Celsius acknowledged a $1.2 billion gap on its balance sheet. The troubled crypto lender holds $4.3 billion in assets and $5.5 billion in liabilities, according to a recent court filing. FTX had reportedly passed on a deal to acquire Celsius due to the gap.
Coinbase’s global market share dropped to 2.9%. The crypto exchange had peaked at about 8-9% in November last year, and is now reportedly ranked 14th in average trading volume by dollars, down from 4th last year.
The Bank of England’s Deputy Governor John Cunliffe wants to make sure everyone understands the urgency of crypto regulation, so he came up with an analogy. “To be successful and sustainable, innovation has to happen within a framework in which risks are managed: People don’t fly for long in unsafe aeroplanes,” he said in a speech.
Daniela Brozzoni started working as a bitcoin developer straight out of high school, landing an internship at Blockstream. Why bitcoin? It’s different from other types of crypto, she says. “With other coins, you have a rich CEO who just wants to get richer. With bitcoin, there is no CEO, and I really like that,” she told CoinDesk.The chief executive of the U.K.’s Financial Conduct Authority, Nikhil Rathi, thinks there’s a need for global cooperation on crypto regulation, and is ready to link arms across the Atlantic with U.S. regulators. “I don’t think there’s any fundamental sort of divergence of view or approach,” he said.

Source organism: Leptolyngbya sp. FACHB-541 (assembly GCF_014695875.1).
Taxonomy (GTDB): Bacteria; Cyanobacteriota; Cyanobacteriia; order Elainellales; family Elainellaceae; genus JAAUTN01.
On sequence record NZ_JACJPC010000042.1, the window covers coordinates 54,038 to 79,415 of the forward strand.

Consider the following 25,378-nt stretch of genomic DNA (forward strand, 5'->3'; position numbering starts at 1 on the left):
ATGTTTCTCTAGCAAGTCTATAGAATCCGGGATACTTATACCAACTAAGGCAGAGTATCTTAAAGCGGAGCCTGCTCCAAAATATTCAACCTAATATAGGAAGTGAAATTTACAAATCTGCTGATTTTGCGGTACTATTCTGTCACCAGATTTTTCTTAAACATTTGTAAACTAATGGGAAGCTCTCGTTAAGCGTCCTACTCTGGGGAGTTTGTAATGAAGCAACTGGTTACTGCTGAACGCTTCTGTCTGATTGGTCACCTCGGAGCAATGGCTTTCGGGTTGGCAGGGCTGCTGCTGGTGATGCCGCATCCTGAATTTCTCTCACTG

Yuga Labs, the creator of the Bored Ape Yacht Club, has a lock on the top NFT collections following its acquisition of Larva Labs’ properties. Over the last 30 days, four of the top five collections by trading volume were managed by Yuga.
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Thanks for reading — see you Monday!